Barb Johnson has spent most of her adult life working as a carpenter. In 2004, at age forty-seven, she entered the MFA program at The University of New Orleans. During her time there, she won the Robert F. Gibbons Award, The Svenson Award for Fiction, The Gulf Coast Teachers of Creative Writing Award, Glimmer Train’s Short Story Award for New Writers, and a grant from The Astraea Foundation. She has been a finalist for the Faulkner/Wisdom Prize in short fiction, and her stories have appeared in Glimmer Train, Washington Square, and Greensboro Review. As part of their new voices program, in spring 2009, Harper Collins will add Johnson’s short story, “St. Luis of Palmyra,” to a collection of stories by Fyodor Dostoyevsky, entitled A Disgraceful Affair. In the fall of 2009, Harper Collins released Johnson’s first book, a collection of short stories entitled, More of This World or Maybe Another.
More of This World or Maybe Another is a collection of award-winning stories about four outsiders whose unruly lives intersect on the back streets of New Orleans. From the rural Gulf Coast to a rough-and-tumble neighborhood known as Mid-City, the stories in More of This World or Maybe Anotherpulse with an anxious inner life set down in the chaos of the street. Closely linked tales introduce readers to teenaged Delia, who experiences first-love jitters atop an oil storage tank where she tries to work up the nerve to kiss a girl. Dooley’s music career takes off when he moves to the city, but some devastating news points to divorce and an impulse buy ends in tragedy. A sensitive alcoholic named Pudge survives his fat-boy childhood with an abusive father and then hides out from his own son, Luis. On the eve of his confirmation, the fatherless Luis drugs his mother’s boyfriend. It is a Mid-City laundromat that serves as home base for this cast of powerfully drawn characters who must all unite to save Luis from a violent end. Funny and haunting by turns, Johnson’s unforgettable characters are driven by something fragile and irresistible, a sputtering drive to love and be loved. —From Harper Collins’ Reading Guide.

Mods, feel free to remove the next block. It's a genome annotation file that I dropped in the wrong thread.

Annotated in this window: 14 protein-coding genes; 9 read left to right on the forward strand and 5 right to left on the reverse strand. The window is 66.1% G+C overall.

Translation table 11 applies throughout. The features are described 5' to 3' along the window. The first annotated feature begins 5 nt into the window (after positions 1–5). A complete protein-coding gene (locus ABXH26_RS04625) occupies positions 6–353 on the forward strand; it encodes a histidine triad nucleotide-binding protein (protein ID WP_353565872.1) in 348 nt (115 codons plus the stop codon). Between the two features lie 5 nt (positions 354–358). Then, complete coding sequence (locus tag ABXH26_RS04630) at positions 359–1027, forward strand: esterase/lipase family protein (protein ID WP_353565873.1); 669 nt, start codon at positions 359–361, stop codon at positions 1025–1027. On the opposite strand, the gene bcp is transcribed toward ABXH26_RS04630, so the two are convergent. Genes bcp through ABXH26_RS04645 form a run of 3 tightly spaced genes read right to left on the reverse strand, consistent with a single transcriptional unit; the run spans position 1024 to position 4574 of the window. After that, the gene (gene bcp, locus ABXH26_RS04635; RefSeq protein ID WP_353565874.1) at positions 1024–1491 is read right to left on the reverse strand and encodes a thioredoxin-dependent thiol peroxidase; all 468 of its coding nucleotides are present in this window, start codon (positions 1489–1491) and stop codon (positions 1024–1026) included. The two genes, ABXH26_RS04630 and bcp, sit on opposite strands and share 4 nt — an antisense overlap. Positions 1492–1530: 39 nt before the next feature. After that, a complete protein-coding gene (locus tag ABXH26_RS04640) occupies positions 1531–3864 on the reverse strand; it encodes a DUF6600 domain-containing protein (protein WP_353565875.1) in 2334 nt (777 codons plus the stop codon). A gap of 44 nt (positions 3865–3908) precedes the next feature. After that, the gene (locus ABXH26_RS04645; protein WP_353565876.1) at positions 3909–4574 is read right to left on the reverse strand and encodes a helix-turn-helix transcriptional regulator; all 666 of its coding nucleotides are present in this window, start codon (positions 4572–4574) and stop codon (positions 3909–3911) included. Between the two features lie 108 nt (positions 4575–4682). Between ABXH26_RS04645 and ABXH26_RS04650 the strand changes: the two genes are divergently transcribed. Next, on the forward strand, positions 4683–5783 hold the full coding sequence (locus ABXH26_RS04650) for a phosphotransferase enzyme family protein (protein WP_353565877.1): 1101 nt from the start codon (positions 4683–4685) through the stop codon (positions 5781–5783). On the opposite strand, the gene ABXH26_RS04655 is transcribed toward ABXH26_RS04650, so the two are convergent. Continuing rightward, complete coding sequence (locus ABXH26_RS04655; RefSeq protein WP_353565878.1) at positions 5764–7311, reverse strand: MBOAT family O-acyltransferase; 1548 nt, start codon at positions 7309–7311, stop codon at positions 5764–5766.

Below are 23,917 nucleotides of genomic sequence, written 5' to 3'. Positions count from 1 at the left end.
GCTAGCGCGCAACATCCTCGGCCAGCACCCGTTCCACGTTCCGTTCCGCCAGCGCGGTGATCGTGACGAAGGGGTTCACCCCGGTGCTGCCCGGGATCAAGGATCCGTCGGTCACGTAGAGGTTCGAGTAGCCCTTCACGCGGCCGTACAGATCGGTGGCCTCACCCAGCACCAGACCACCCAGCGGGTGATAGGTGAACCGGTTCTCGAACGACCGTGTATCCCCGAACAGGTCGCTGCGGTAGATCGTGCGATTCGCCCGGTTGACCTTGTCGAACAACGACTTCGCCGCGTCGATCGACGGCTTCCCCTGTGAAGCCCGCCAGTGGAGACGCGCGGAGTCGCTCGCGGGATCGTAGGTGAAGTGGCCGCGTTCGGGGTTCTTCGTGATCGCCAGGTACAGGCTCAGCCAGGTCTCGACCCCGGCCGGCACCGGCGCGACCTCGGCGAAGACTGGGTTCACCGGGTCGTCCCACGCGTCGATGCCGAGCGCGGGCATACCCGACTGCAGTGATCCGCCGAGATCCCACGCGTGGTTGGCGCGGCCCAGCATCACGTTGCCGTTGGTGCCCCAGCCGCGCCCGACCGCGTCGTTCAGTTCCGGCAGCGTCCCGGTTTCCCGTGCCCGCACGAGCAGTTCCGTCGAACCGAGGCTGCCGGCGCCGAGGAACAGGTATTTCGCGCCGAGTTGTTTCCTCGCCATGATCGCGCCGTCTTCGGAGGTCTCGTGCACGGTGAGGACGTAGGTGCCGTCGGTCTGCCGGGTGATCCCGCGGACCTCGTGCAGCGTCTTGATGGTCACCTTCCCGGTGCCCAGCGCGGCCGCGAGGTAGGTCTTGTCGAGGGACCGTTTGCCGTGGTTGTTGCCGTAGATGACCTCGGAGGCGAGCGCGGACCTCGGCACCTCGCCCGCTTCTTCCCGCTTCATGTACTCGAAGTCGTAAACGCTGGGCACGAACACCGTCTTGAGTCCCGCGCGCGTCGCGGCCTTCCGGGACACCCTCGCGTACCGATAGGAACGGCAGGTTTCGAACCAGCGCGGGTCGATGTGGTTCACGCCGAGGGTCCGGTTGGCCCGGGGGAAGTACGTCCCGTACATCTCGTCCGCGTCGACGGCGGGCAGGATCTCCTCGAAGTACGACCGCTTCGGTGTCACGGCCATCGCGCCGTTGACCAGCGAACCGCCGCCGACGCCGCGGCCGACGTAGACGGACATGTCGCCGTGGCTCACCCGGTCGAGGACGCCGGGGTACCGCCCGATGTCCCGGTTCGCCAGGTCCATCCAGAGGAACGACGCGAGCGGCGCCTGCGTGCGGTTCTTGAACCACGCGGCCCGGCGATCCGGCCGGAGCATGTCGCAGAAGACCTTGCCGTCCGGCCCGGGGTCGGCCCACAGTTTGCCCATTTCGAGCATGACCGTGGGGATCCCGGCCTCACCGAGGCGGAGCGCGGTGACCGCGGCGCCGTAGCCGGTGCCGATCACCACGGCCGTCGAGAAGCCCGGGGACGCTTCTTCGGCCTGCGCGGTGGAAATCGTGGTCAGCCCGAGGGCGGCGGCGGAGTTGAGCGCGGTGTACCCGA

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The following is an excerpt from Barb’s Gift of Freedom Application:
ESSAY C: WHAT WRITING MEANS TO ME
A meditation on the importance, the absolute necessity, the pure, first person plural, of writing
(Reprinted with permission)
In the morning, waiting for the bus with those people we love or cannot stand, we’re watching, we’re listening for what all of us together might mean. And always there’s a shiver of excitement as the dots shift, and we try to connect them. At our jobs, the ones we keep for money, our fingertips buzz in anticipation of what they’ll type out later. The zing of creation gives the whole day its mood.
We sit down, finally, late at night when everyone is asleep, and we’re tired, but it’s so still in the house, and quiet in a way it never is any other time, and we hit a power switch—just the name of that button, power switch—and we type out what we’re thinking, the memory of our day. Everything clicks out in a rhythm like the sound of steps leaving a bus stop.
Like everyone walking off to take up their part in all this. A cast emerges. The woman who never speaks, who wears white cotton gloves: why? The man with the wool beret who keeps the flask in his briefcase. Where does he go when he gets off the bus? And the bold girl with half a finger missing. What happened there?
When all the sharp daylight falls away, we type out what mustn’t be forgotten. We give the words a rhythm, a beat that pulses at the back of our thoughts all the next day as we walk down cracked sidewalks, as we pay for postage at small windows. On the bus we are watching, listening to the dum-te-dum-te-dum of stories playing out at the edge of our thoughts.